With this transdermally-delivered drug, TransPharma is eyeing the lucrative osteoporosis market, since over the next five years the osteoporosis population is expected to reach 52m, with an anticipated market potential of $10.4bn (€8.58bn) by 2011.
The hPTH (1-34) molecule is the only drug capable of bone building and is currently being administered by injection only, grossing sales of $3bn in 2010.
Although TransPharma will continue the development of hPTH (1-34) to late stage clinical trials, aiming to partner with a major pharma company to commercialise the product, it also intends to carry on developing products in collaboration with other companies similar to the agreement it signed with Teva Pharmaceuticals in 2004.
The drug delivery system used is based on a reusable pen-size device which creates microscopic passageways through the outer layer of the skin allowing for therapeutic administration of a wide variety of drugs from a 1 one square centimetre small patch, whether the molecules are big or small.
TransPharma has formulated of hPTH (1-34) into a stable printed dry-form patch that can deliver the molecule into a patient's systemic circulation with a peak blood profile.
Analysis of ionised calcium and phosphorus confirmed that the bioactivity of the delivered hormone was fully maintained.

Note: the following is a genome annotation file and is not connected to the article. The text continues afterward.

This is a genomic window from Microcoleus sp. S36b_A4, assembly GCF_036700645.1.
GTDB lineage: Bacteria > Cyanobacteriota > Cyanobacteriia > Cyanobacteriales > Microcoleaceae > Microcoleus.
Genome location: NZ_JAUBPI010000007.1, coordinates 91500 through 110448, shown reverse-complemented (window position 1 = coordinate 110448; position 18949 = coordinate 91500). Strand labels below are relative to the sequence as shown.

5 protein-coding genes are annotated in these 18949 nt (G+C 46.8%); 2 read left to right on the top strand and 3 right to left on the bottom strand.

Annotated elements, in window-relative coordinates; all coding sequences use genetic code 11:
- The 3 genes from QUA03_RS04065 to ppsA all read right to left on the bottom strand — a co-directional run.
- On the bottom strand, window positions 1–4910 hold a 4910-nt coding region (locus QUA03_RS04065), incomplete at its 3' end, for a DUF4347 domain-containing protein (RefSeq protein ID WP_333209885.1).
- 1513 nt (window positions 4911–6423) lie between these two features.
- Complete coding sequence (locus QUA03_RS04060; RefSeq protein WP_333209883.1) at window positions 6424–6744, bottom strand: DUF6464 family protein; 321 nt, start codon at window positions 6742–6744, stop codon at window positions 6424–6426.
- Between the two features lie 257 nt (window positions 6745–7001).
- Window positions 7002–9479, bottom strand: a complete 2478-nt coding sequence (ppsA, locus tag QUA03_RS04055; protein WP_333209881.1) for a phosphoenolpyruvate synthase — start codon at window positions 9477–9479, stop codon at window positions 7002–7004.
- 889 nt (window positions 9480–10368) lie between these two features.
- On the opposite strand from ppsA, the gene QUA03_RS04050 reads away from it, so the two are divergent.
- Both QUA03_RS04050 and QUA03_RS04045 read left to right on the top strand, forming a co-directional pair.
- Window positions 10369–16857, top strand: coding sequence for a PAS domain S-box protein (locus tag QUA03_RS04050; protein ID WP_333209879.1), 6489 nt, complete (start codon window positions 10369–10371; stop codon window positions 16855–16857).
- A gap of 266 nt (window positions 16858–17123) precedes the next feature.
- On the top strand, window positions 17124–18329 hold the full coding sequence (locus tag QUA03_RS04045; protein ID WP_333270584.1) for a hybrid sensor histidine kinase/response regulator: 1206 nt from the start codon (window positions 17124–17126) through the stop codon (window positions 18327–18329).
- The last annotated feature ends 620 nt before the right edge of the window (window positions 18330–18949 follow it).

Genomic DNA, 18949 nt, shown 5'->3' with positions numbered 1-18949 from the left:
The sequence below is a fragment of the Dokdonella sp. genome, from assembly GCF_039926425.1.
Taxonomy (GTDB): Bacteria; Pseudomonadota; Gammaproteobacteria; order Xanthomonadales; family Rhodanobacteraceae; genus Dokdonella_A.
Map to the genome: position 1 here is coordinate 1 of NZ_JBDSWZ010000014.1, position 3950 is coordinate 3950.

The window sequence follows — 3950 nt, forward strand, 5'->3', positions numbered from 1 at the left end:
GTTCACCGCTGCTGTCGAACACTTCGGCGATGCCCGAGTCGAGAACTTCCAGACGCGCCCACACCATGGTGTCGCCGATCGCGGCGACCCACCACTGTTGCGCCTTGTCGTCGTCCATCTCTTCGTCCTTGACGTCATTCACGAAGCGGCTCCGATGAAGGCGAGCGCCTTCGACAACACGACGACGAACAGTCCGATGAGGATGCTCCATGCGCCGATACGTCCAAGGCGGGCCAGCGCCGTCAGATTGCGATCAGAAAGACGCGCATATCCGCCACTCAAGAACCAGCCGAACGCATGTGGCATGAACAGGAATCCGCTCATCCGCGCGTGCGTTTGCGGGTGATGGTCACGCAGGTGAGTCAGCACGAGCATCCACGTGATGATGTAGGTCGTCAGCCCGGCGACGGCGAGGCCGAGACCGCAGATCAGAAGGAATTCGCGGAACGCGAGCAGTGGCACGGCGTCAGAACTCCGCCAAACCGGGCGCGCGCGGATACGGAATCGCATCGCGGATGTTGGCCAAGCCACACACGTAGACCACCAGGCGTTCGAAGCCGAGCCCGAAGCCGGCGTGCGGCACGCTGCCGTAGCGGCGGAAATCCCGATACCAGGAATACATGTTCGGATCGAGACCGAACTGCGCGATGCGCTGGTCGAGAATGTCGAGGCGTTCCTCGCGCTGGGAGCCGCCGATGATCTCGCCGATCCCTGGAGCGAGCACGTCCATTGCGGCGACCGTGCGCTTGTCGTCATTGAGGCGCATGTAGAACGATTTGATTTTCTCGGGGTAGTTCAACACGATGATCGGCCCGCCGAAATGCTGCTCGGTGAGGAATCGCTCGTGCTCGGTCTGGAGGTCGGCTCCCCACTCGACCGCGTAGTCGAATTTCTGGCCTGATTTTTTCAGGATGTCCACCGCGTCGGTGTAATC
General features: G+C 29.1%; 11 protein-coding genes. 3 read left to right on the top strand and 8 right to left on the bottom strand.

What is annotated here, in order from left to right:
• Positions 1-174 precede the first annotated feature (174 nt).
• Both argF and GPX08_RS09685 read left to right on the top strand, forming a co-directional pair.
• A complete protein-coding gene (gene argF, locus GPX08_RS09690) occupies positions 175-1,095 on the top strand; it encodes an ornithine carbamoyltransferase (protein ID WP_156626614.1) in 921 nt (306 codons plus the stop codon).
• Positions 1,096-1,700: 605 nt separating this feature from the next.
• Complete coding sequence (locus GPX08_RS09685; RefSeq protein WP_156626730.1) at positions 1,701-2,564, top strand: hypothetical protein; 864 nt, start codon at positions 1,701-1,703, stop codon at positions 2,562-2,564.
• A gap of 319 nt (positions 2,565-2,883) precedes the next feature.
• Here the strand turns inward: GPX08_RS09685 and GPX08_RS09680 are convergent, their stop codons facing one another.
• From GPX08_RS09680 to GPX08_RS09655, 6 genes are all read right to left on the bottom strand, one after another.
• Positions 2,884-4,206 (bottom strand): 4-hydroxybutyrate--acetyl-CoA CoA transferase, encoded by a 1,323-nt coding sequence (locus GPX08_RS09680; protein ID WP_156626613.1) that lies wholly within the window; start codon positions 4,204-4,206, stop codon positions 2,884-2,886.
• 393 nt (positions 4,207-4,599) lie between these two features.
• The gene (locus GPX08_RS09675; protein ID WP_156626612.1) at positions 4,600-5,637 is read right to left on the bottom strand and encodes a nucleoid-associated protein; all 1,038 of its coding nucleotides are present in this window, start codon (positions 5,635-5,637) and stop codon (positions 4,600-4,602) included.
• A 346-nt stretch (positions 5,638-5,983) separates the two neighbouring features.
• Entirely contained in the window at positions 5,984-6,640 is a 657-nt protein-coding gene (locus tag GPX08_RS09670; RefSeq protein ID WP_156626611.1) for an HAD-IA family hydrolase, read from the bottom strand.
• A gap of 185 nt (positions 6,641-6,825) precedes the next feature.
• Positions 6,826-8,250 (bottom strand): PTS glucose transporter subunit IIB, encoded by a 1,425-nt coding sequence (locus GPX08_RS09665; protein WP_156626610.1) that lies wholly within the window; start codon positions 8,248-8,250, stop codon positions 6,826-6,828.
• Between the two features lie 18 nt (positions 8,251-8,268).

"The efficacy of delivery is comparable to subcutaneous administration in terms of efficacy," Judith Kornfeld, TransPharma's vice president of business development, told In-PharmaTechnologist.com.
"The drug can be self-administered and is easy to operate by the patient without any risk of harming himself."
Passive transdermal drug delivery has been in use for over 20 years but has been successful only with a limited number of active molecules because very few drugs can passively diffuse across the skin barrier at therapeutically useful rates.
TransPharma's RF-MicroChannel Technology uses cell ablation technology to create micro-channels in the skin's surface, enabling transdermal delivery of drugs that cannot be delivered using coventional methods.
After a densely spaced array of microelectrodes is placed against the skin, a high frequency alternating current is transferred through each of the microelectrodes to create localized ablation of the skin cells in close proximity to the electrodes.
This painless process takes milliseconds and produces well-defined and completely safe RF-MicroChannels which penetrate only the outer layer of the skin, where there are no blood vessels or nerve endings.
What is more, the size and density of RF-MicroChannels enable delivery of relatively high doses of drugs, which could not previously be delivered transdermally.
As soon as the RF MicroChannels have been created, and the printed patch is applied, extra-cellular fluid, released by the body through the microchannels, comes in contact with the powder and dissolves it to form a saturated solution or suspension with an extremely sharp concentration gradient, resulting in efficient delivery.
The RF-MicroChannels formed in the skin remain open for a relatively long time, up to and exceeding 24 hours, allowing sustained-release drug delivery to maintain constant drug blood levels and improved compliance.